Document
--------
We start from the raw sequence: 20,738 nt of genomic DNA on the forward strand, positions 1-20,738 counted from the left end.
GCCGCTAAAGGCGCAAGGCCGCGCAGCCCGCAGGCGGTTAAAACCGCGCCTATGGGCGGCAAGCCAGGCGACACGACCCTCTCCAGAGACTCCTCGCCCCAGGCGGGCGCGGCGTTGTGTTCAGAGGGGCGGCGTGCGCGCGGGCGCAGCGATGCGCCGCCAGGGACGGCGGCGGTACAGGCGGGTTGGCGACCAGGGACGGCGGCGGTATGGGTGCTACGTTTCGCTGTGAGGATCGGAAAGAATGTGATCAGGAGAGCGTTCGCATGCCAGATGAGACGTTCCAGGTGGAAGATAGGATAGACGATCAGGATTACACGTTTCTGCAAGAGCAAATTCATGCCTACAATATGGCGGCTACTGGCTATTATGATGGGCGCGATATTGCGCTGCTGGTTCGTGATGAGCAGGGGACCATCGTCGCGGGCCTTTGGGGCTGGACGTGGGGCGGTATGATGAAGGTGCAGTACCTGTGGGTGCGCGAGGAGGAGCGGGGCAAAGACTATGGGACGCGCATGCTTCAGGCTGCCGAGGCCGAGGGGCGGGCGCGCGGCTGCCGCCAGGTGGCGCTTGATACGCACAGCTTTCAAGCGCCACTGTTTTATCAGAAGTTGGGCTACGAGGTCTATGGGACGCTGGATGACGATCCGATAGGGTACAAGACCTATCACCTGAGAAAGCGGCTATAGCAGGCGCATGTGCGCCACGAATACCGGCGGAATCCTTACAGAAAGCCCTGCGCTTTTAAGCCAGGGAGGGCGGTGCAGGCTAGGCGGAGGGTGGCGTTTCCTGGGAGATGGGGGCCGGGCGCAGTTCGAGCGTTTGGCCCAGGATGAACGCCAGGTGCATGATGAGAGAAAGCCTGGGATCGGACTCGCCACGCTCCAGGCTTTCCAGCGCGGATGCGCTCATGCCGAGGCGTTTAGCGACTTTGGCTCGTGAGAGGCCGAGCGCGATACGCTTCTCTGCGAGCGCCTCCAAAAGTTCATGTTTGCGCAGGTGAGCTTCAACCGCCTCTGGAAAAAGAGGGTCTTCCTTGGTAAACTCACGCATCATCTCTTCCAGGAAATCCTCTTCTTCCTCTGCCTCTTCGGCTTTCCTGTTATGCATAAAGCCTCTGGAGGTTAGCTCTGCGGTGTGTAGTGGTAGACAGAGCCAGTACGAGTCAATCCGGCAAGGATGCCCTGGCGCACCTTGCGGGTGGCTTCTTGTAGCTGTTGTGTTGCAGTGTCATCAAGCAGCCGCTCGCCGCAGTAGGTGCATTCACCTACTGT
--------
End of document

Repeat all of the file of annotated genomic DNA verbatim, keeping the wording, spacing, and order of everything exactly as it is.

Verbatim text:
We start from the raw sequence: 20,738 nt of genomic DNA on the forward strand, positions 1-20,738 counted from the left end.
GCCGCTAAAGGCGCAAGGCCGCGCAGCCCGCAGGCGGTTAAAACCGCGCCTATGGGCGGCAAGCCAGGCGACACGACCCTCTCCAGAGACTCCTCGCCCCAGGCGGGCGCGGCGTTGTGTTCAGAGGGGCGGCGTGCGCGCGGGCGCAGCGATGCGCCGCCAGGGACGGCGGCGGTACAGGCGGGTTGGCGACCAGGGACGGCGGCGGTATGGGTGCTACGTTTCGCTGTGAGGATCGGAAAGAATGTGATCAGGAGAGCGTTCGCATGCCAGATGAGACGTTCCAGGTGGAAGATAGGATAGACGATCAGGATTACACGTTTCTGCAAGAGCAAATTCATGCCTACAATATGGCGGCTACTGGCTATTATGATGGGCGCGATATTGCGCTGCTGGTTCGTGATGAGCAGGGGACCATCGTCGCGGGCCTTTGGGGCTGGACGTGGGGCGGTATGATGAAGGTGCAGTACCTGTGGGTGCGCGAGGAGGAGCGGGGCAAAGACTATGGGACGCGCATGCTTCAGGCTGCCGAGGCCGAGGGGCGGGCGCGCGGCTGCCGCCAGGTGGCGCTTGATACGCACAGCTTTCAAGCGCCACTGTTTTATCAGAAGTTGGGCTACGAGGTCTATGGGACGCTGGATGACGATCCGATAGGGTACAAGACCTATCACCTGAGAAAGCGGCTATAGCAGGCGCATGTGCGCCACGAATACCGGCGGAATCCTTACAGAAAGCCCTGCGCTTTTAAGCCAGGGAGGGCGGTGCAGGCTAGGCGGAGGGTGGCGTTTCCTGGGAGATGGGGGCCGGGCGCAGTTCGAGCGTTTGGCCCAGGATGAACGCCAGGTGCATGATGAGAGAAAGCCTGGGATCGGACTCGCCACGCTCCAGGCTTTCCAGCGCGGATGCGCTCATGCCGAGGCGTTTAGCGACTTTGGCTCGTGAGAGGCCGAGCGCGATACGCTTCTCTGCGAGCGCCTCCAAAAGTTCATGTTTGCGCAGGTGAGCTTCAACCGCCTCTGGAAAAAGAGGGTCTTCCTTGGTAAACTCACGCATCATCTCTTCCAGGAAATCCTCTTCTTCCTCTGCCTCTTCGGCTTTCCTGTTATGCATAAAGCCTCTGGAGGTTAGCTCTGCGGTGTGTAGTGGTAGACAGAGCCAGTACGAGTCAATCCGGCAAGGATGCCCTGGCGCACCTTGCGGGTGGCTTCTTGTAGCTGTTGTGTTGCAGTGTCATCAAGCAGCCGCTCGCCGCAGTAGGTGCATTCACCTACTGT